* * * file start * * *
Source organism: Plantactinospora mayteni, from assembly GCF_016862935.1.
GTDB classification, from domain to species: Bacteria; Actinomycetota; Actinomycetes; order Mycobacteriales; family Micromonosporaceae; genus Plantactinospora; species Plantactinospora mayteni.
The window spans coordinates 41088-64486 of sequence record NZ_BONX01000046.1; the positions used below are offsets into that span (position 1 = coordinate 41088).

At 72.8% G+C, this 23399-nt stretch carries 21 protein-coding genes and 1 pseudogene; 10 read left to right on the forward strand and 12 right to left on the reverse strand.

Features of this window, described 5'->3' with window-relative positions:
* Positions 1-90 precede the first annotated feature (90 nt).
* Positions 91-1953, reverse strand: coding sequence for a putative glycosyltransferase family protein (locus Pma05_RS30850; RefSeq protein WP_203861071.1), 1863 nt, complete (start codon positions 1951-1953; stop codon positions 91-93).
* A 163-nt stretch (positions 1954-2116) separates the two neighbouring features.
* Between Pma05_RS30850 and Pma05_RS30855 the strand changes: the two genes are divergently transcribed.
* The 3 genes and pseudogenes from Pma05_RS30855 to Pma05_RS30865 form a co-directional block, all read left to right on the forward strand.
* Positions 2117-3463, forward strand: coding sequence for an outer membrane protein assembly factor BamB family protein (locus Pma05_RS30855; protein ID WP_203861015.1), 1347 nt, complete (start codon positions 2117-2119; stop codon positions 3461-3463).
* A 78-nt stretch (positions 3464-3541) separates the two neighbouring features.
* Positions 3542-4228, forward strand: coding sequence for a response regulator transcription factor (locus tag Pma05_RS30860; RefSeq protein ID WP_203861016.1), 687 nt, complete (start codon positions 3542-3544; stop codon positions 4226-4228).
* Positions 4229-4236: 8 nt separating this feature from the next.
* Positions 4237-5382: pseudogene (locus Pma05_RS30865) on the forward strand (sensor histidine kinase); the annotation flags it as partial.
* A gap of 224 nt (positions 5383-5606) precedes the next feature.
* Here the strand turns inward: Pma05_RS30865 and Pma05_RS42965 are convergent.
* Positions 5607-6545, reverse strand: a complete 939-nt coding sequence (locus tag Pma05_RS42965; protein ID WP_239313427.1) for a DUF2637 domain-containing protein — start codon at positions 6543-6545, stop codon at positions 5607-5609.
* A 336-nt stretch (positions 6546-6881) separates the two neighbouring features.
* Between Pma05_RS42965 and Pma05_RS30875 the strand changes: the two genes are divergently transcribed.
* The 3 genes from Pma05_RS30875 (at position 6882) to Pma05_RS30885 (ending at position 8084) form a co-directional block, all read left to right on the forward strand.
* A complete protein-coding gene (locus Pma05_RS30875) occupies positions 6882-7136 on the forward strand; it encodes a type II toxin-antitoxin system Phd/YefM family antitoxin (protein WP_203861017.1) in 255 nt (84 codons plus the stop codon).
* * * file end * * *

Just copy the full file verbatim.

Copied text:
Source organism: Plantactinospora mayteni, from assembly GCF_016862935.1.
GTDB classification, from domain to species: Bacteria; Actinomycetota; Actinomycetes; order Mycobacteriales; family Micromonosporaceae; genus Plantactinospora; species Plantactinospora mayteni.
The window spans coordinates 41088-64486 of sequence record NZ_BONX01000046.1; the positions used below are offsets into that span (position 1 = coordinate 41088).

At 72.8% G+C, this 23399-nt stretch carries 21 protein-coding genes and 1 pseudogene; 10 read left to right on the forward strand and 12 right to left on the reverse strand.

Features of this window, described 5'->3' with window-relative positions:
* Positions 1-90 precede the first annotated feature (90 nt).
* Positions 91-1953, reverse strand: coding sequence for a putative glycosyltransferase family protein (locus Pma05_RS30850; RefSeq protein WP_203861071.1), 1863 nt, complete (start codon positions 1951-1953; stop codon positions 91-93).
* A 163-nt stretch (positions 1954-2116) separates the two neighbouring features.
* Between Pma05_RS30850 and Pma05_RS30855 the strand changes: the two genes are divergently transcribed.
* The 3 genes and pseudogenes from Pma05_RS30855 to Pma05_RS30865 form a co-directional block, all read left to right on the forward strand.
* Positions 2117-3463, forward strand: coding sequence for an outer membrane protein assembly factor BamB family protein (locus Pma05_RS30855; protein ID WP_203861015.1), 1347 nt, complete (start codon positions 2117-2119; stop codon positions 3461-3463).
* A 78-nt stretch (positions 3464-3541) separates the two neighbouring features.
* Positions 3542-4228, forward strand: coding sequence for a response regulator transcription factor (locus tag Pma05_RS30860; RefSeq protein ID WP_203861016.1), 687 nt, complete (start codon positions 3542-3544; stop codon positions 4226-4228).
* Positions 4229-4236: 8 nt separating this feature from the next.
* Positions 4237-5382: pseudogene (locus Pma05_RS30865) on the forward strand (sensor histidine kinase); the annotation flags it as partial.
* A gap of 224 nt (positions 5383-5606) precedes the next feature.
* Here the strand turns inward: Pma05_RS30865 and Pma05_RS42965 are convergent.
* Positions 5607-6545, reverse strand: a complete 939-nt coding sequence (locus tag Pma05_RS42965; protein ID WP_239313427.1) for a DUF2637 domain-containing protein — start codon at positions 6543-6545, stop codon at positions 5607-5609.
* A 336-nt stretch (positions 6546-6881) separates the two neighbouring features.
* Between Pma05_RS42965 and Pma05_RS30875 the strand changes: the two genes are divergently transcribed.
* The 3 genes from Pma05_RS30875 (at position 6882) to Pma05_RS30885 (ending at position 8084) form a co-directional block, all read left to right on the forward strand.
* A complete protein-coding gene (locus Pma05_RS30875) occupies positions 6882-7136 on the forward strand; it encodes a type II toxin-antitoxin system Phd/YefM family antitoxin (protein WP_203861017.1) in 255 nt (84 codons plus the stop codon).